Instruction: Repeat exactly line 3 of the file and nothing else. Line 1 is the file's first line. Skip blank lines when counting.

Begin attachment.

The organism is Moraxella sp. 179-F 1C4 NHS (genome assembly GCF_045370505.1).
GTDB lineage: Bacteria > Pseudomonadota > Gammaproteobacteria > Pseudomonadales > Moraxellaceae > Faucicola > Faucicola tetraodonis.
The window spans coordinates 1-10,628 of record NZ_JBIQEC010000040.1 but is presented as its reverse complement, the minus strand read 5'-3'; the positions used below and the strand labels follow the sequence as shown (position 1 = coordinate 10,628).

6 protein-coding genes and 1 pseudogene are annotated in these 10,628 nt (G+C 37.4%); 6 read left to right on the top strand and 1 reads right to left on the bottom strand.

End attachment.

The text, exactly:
The window spans coordinates 1-10,628 of record NZ_JBIQEC010000040.1 but is presented as its reverse complement, the minus strand read 5'-3'; the positions used below and the strand labels follow the sequence as shown (position 1 = coordinate 10,628).